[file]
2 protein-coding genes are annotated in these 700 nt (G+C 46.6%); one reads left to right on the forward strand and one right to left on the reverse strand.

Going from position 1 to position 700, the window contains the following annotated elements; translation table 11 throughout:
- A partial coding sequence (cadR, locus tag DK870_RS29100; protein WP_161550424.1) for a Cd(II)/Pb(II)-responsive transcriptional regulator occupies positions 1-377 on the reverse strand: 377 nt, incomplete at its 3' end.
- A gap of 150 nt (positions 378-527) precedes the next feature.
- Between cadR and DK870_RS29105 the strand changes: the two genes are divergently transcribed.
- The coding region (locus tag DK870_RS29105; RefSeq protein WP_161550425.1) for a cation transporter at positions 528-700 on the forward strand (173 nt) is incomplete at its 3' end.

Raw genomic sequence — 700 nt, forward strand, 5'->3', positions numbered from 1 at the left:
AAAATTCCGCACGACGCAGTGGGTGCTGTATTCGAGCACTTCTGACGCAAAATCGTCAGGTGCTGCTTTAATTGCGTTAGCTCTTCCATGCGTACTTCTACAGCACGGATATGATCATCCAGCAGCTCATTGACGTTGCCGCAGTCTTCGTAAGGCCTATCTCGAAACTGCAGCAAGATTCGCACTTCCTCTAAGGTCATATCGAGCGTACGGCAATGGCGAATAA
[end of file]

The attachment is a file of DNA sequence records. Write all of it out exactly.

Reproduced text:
2 protein-coding genes are annotated in these 700 nt (G+C 46.6%); one reads left to right on the forward strand and one right to left on the reverse strand.

Going from position 1 to position 700, the window contains the following annotated elements; translation table 11 throughout:
- A partial coding sequence (cadR, locus tag DK870_RS29100; protein WP_161550424.1) for a Cd(II)/Pb(II)-responsive transcriptional regulator occupies positions 1-377 on the reverse strand: 377 nt, incomplete at its 3' end.
- A gap of 150 nt (positions 378-527) precedes the next feature.
- Between cadR and DK870_RS29105 the strand changes: the two genes are divergently transcribed.
- The coding region (locus tag DK870_RS29105; RefSeq protein WP_161550425.1) for a cation transporter at positions 528-700 on the forward strand (173 nt) is incomplete at its 3' end.

Raw genomic sequence — 700 nt, forward strand, 5'->3', positions numbered from 1 at the left:
AAAATTCCGCACGACGCAGTGGGTGCTGTATTCGAGCACTTCTGACGCAAAATCGTCAGGTGCTGCTTTAATTGCGTTAGCTCTTCCATGCGTACTTCTACAGCACGGATATGATCATCCAGCAGCTCATTGACGTTGCCGCAGTCTTCGTAAGGCCTATCTCGAAACTGCAGCAAGATTCGCACTTCCTCTAAGGTCATATCGAGCGTACGGCAATGGCGAATAA